• Tablets have a couple of bonuses over laptops; they’re smaller, lighter, cheaper and have more battery life. If your main use is consumption (reading books, emails and movies) tablets are a great alternative. But if you’re using them for content creation (editing video and writing) they can be a pain – best to stick with a laptop in those cases.
  • If your main focus is backing up your travel pictures, a tablet could be all you need. Both Apple and Android devices let you plug in an external SD card reader so you won’t have to carry extra devices in your travel kit. Tablets are also equipped with cameras so you can take photos on your device: but be warned that holding a tablet up to take pics does do a lot for your sex appeal.
  • For all the Facebook aficionados out there, a tablet is an ideal platform for you to update your status, upload brag-worthy travel shots and see what your pals are doing back home. But you’ve got to find a wireless connection to make it happen.
  • Travelling with a tablet can lighten your load on the road, but it can also make your trip more efficient and stress free. It’s all in the apps. There are apps for dining, weather and shopping; you name it, you can probably get it on a tablet. Language and translation apps like Google Translate are also worthwhile, and you can download a number of navigation applications like Google Earth.


The humble computer has come a long way in the past 20 years, evolving from colossal household giants to tiny laptops with keypads so small you need nimble fingers just to write a sentence. Their also more affordable than ever, making it an ideal travel companion if you want to stay connected while you’re on the road. With the slow disappearance of internet cafés in favour of wireless hotspots, a laptop is a valuable asset if you want to stay in touch. Here are a few tips to consider:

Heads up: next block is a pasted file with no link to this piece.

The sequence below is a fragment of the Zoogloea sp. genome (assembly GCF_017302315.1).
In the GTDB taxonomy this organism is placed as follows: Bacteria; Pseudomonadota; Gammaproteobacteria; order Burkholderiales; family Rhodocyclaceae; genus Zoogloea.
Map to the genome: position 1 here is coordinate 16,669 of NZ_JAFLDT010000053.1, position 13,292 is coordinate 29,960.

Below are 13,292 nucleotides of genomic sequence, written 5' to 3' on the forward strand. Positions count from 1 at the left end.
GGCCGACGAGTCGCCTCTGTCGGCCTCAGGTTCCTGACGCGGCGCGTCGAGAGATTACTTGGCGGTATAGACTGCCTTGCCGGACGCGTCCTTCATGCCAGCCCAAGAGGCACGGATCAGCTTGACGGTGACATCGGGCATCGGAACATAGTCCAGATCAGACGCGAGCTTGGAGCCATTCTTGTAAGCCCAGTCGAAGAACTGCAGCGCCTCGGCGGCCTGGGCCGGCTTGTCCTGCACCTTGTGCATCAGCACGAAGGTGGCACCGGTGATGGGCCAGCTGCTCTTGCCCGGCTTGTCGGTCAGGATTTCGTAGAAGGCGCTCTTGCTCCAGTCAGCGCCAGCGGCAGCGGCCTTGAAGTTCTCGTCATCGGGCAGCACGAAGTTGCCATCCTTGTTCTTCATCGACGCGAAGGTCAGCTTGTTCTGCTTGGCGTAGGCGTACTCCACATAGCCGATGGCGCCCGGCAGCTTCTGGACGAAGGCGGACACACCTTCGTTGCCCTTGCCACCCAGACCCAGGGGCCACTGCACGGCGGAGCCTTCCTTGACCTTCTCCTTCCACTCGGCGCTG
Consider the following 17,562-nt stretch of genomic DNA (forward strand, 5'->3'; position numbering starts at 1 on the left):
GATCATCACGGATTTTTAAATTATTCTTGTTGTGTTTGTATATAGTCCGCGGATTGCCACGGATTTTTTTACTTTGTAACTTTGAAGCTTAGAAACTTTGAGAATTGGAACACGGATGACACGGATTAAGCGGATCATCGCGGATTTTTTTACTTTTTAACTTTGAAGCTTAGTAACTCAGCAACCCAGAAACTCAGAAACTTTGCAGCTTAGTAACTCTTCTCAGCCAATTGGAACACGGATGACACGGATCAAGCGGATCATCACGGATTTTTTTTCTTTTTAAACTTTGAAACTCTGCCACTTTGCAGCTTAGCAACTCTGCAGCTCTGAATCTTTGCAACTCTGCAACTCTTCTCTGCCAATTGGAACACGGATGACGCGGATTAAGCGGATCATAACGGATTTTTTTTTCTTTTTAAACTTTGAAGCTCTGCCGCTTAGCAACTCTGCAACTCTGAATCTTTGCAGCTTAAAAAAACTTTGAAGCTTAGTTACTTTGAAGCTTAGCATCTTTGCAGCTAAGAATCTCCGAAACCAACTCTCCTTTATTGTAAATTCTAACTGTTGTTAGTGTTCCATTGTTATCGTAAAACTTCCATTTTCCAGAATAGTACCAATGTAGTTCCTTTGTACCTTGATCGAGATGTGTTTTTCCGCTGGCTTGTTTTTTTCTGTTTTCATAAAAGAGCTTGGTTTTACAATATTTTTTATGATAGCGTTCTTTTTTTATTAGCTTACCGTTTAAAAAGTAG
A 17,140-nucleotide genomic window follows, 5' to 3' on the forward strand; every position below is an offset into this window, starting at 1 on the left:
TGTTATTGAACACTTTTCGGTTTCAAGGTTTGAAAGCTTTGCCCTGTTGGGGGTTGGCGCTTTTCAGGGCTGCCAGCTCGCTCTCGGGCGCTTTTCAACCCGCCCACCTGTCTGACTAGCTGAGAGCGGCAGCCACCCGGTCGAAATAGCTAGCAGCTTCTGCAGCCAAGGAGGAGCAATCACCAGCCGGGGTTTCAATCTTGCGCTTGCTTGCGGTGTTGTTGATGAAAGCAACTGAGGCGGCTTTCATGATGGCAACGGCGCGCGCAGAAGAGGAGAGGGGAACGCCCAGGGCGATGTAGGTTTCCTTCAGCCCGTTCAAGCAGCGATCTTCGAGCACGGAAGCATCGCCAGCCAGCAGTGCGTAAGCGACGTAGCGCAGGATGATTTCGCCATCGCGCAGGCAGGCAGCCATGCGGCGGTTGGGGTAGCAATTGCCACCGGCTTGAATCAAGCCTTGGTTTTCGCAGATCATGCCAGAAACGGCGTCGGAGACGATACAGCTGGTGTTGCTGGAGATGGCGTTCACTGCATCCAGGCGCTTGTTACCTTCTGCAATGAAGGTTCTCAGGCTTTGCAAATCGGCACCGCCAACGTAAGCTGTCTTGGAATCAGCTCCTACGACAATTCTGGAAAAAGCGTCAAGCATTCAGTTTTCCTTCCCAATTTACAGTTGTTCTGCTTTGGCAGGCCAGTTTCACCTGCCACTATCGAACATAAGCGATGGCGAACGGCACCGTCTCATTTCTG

• If you’re travelling extensively with your computer, it’s best to go with something durable and lightweight. Netbooks are a great option if you’re after something small and transportable, but they can be tough work if you’re planning to use them for a big project.
  • You want your battery to go that extra mile when you’re on the road. Shoot for 5-6 hours as the minimum, but 8+ hours is preferable if you’re moving around.
  • Don’t skimp on storage space. Pictures and movie downloads take up more memory than you think, and you’ll kick yourself if you pull up short. 128Gb is the minimum, but the more the merrier.
  • Insurance is not something you’ll regret if your computer takes a tumble or gets lost or stolen. Also, back up everything on a cloud-based service so whatever the world throws at your laptop, you won’t be pining for the pictures left behind.

Handy Add-ons for your Travel Kit

No matter how flash your computer is, no travel kit would be complete without a charger and a decent set of headphones. There are a few pieces of hardware that are so handy it’s hard to remember how travellers managed before they came along. Here are a few of our favourites:

  • Don’t waste your time looking for power devices for each piece of hardware. Grab an all-in-one plug adapter, which will only set you back about $30 and it’ll cover most destinations around the globe. Piece of cake!
  • If your phone runs out of juice, your camera needs charging or your computer is running near empty, a portable battery can come in handy. You can grab these in all shapes and sizes with iPhone ports, USB and everything in between.
  •  If you’re planning to use Skype or talk to your pals back home, a Bluetooth headset is a handy tool for any travel kit. There are dozens on the market, so you won’t struggle to find one that suits your style.
  • If you don’t want to miss any moments, be sure to carry an extra SD card on your travels. It will save you the hassle of trying to find another one if you max out your other card.
  • An E-reader is a great travel companion that will burn through waiting time in airports and lighten your load so you don’t have to cart around a bag of books. Upload all your favourite novels without having to add 2 kilos to your travel allowances.
  • A final word of advice; pay attention to the voltage of your destination country. Australia and many Euro nations are on 220 or 240 volt power, which will fry your device if you try to plug it in. Check out the voltage before you go and ensure you have the right adapter when you arrive.